So what did the landscaping contractor do first? He took weeks to dig out a wide, deep ditch all around the main building. He put a sub layer of gravel in the bottom of that ditch. He installed large drain pipes, sunk several feet into the ground, and then ran other long pieces of pipe from the drain to the parking lot drainage areas. He filled the rest of the deep ditch with another layer of rocks, ornamental and practical, and shored up the whole thing with metal channels to keep it in place. He made sure that the whole filled ditch was wide enough so that at times of heavy rain the water coursing off the metal roof would still fall squarely in the rocky area so that it could be collected and drained away from the foundation of the building quickly and safely. He put flexible drain pipes from the downspouts to the drainage conduits away from the building and its sidewalks. 

This took hours and hours of work, many pieces of big machinery, multiple men, and a lot of raw material. Why did he do this?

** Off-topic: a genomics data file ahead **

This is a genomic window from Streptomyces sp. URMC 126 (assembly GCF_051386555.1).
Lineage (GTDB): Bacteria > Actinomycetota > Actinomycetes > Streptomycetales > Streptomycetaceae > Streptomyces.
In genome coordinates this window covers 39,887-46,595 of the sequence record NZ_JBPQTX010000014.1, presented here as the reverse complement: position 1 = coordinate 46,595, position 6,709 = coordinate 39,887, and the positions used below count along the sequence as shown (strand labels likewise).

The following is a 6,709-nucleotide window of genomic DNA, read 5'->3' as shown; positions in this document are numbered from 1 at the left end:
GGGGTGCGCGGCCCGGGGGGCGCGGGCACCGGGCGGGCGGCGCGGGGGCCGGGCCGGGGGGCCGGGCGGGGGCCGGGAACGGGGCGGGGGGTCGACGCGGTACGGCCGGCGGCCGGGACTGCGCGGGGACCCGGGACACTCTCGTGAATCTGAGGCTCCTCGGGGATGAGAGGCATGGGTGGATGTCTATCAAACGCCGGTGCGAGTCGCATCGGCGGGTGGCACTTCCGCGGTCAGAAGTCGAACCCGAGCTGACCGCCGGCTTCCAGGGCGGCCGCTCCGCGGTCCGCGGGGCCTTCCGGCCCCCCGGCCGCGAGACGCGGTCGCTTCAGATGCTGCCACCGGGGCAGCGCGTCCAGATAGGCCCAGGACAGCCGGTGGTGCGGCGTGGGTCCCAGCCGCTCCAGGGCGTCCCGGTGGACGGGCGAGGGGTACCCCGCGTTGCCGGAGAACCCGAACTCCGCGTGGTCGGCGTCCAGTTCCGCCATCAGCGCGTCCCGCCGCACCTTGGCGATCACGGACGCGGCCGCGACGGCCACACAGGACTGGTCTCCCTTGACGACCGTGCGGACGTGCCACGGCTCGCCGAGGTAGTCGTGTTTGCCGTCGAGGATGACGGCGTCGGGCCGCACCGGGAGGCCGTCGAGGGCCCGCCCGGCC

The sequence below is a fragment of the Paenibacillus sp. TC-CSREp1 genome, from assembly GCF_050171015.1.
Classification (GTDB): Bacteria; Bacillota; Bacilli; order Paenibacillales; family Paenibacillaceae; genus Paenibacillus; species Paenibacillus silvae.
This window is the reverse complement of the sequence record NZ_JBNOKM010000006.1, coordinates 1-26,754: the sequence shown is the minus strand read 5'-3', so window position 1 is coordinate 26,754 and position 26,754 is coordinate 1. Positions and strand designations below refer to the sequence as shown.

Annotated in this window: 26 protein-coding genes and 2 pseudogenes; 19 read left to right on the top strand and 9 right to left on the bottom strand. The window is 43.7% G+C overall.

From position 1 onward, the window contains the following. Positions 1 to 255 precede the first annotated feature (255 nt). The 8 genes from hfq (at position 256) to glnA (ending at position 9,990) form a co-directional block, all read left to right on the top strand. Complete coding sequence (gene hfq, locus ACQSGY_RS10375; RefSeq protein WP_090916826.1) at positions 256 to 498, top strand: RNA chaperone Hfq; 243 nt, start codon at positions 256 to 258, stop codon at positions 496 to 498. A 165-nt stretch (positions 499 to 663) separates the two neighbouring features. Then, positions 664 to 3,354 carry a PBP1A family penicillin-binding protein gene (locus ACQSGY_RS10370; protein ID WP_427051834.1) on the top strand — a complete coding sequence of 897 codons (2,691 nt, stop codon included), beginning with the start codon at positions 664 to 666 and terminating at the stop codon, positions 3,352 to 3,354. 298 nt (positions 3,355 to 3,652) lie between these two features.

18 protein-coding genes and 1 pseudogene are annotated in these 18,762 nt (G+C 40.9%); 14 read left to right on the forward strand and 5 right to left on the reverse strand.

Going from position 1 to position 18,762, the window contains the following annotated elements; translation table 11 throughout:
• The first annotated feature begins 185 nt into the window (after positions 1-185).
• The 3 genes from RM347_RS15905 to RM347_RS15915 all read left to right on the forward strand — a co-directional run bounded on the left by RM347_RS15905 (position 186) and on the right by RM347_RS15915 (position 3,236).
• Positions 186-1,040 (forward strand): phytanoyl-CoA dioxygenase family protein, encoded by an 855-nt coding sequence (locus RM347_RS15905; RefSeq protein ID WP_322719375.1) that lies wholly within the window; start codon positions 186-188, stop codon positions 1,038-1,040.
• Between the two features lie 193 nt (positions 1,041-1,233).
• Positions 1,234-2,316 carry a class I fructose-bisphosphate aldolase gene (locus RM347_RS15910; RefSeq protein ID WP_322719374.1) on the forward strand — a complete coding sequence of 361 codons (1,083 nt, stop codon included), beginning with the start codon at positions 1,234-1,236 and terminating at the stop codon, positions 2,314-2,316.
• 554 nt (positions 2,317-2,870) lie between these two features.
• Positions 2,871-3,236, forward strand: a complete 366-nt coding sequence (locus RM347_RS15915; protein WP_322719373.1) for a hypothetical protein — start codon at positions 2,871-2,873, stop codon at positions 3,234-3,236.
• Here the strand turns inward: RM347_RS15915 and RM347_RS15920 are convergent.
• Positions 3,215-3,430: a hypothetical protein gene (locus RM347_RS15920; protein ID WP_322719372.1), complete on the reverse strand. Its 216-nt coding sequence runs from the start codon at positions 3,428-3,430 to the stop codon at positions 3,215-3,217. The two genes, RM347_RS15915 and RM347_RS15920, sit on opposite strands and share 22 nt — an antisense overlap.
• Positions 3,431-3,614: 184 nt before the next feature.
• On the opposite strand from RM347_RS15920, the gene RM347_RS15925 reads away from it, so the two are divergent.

Because professionals know that if the underlying foundation of a project, the part that shores up the whole project but is not even seen by those visiting the building, is shoddy, then the pretty part that we will end up seeing later is doomed to crumble in short order. A hastily completed job, with shortcuts and poor workmanship, is a very poor investment of money, time and effort. 

I started thinking about this blog post a month ago, making notes in my ever-present small black Moleskine for later. I thought about it even more when the current presidential contest started to shape up more definitively and then even more when the shooting in Orlando happened yesterday. 

Why?